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News from the Texas TMDL Program

News announcements including proposed plans for public comment, approved plans, conferences, and opportunities to submit proposals for contracts.
Charlene Bohanon with kids at Earth Day/Bay Day

Charlene Bohanon of the Galveston Bay Foundation teaching kids about water quality at Earth Day/Bay Day.

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The TMDL Program sets targets for improved quality in surface waters. Communities in the watersheds work together to develop implementation plans (I-Plans) to achieve those targets.

See the Calendar for the TMDL Program for scheduled stakeholder meetings.

Communities Working Together

Sewer lines have been getting a lot of attention in College Station. The city has been busy implementing portions of the Carters Creek Implementation Plan for reducing bacteria. One aspect of that plan involves sewer lines. Over time, sanitary sewer lines that carry wastewater can deteriorate or develop cracks. Bacteria can then leak from the lines into streams they cross.

From September 2014 through August 2015, the city's Water Services Department has been rehabilitating wastewater lines in older neighborhoods and areas undergoing redevelopment. During that period, the department replaced 6,310 feet of sanitary sewer pipe in the Bee Creek Trunkline of the sewer system. They also rehabilitated 11,300 feet of wastewater lines in the South Knoll/Glade section.

In addition, the department cleaned 117,990 feet of sewer line and inspected 79, 235 feet of line via video camera. A camera on rollers is attached to an electric cable that is placed in a wastewater line, which then "walks" down the line. Department personnel monitor the camera feed on a TV monitor and can see cracks in the pipe, offset connections, roots that have grown into the pipe, things people drop in manholes, and other problems.

The department has an even more ambitious plan for rehabilitating lines in 2015-2016. All these activities are important contributions to reducing bacteria in Carters Creek.

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Texas Environmental Excellence Awards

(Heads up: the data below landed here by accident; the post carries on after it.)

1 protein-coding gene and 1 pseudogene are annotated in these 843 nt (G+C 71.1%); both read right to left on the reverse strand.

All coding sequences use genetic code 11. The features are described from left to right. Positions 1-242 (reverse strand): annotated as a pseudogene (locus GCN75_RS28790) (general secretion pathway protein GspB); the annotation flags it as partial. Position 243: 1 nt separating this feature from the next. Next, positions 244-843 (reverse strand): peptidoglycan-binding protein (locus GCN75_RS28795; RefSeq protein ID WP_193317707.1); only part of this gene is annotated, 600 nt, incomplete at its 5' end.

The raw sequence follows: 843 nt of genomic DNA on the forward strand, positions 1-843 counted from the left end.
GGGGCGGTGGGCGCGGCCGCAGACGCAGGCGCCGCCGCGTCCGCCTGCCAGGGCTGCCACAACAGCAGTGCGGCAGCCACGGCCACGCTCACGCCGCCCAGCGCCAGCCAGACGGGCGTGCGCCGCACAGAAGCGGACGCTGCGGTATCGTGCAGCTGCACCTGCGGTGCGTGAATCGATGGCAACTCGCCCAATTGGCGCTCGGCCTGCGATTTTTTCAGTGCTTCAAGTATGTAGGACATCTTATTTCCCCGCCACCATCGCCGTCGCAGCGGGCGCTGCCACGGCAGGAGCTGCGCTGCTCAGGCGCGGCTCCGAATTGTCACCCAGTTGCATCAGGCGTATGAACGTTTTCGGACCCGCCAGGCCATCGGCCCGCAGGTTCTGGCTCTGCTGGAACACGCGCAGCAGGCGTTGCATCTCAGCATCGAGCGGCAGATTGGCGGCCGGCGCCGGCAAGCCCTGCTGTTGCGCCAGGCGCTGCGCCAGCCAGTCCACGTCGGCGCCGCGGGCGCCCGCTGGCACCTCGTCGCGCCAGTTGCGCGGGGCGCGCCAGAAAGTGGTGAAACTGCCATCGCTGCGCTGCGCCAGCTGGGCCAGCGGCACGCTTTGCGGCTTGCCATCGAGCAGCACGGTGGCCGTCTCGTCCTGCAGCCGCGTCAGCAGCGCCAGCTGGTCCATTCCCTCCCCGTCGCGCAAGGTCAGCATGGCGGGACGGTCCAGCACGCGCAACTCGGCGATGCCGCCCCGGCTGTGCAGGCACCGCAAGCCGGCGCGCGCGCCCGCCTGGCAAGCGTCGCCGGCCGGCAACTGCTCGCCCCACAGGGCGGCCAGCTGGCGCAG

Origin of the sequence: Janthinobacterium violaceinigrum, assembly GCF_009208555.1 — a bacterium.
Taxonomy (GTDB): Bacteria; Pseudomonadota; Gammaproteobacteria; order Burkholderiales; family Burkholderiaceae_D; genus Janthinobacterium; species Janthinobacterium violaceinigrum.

We know in Texas, people, organizations and businesses are doing great things across the state to preserve and protect our natural resources and we want you to tell us about this hard work. Share Your Story!

Applications for the Texas Environmental Excellence Awards, the state’s highest environmental honor, are now being accepted. Deadline to apply is October 9.

What should you do?

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Training, Conferences, and Workshops

Texas A&M offers several opportunities for Natural Resource Training and Watershed Planning Exit the TCEQ. Topics include:

  • Outreach for Natural Resource Professionals
  • Texas Riparian & Stream Ecosystem Workshops

Texas AgriLife's Watershed Steward Program Exit the TCEQ is offering a new online course Exit the TCEQ. The Texas Watershed Steward (TWS) program provides science-based, watershed education to help citizens identify and take action to address local water quality impairments. Texas Watershed Stewards learn about the nature and function of watersheds, potential impairments, and strategies for watershed protection.

October 19-22, 2015. Texas Watershed Planning Short Course Exit the TCEQ. The Texas Watershed Planning Short Course promotes sustainable proactive approaches to managing water quality throughout the state. This week-long course provides participants with guidance on stakeholder coordination, education, and outreach; meeting the U.S. Environmental Protection Agency's nine key elements of a watershed protection plan; data collection and analysis; and the tools available for plan development.

October 18-22, 2015. EPA Annual Stormwater Conference Exit the TCEQ. This conference will address and discuss the various issues and challenges of managing municipal stormwater, as well as new and upcoming rules and regulations.

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Contact Us

Send us an e-mail at or call 512-239-6682.

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communities working together taking care of our rivers, lakes, and bays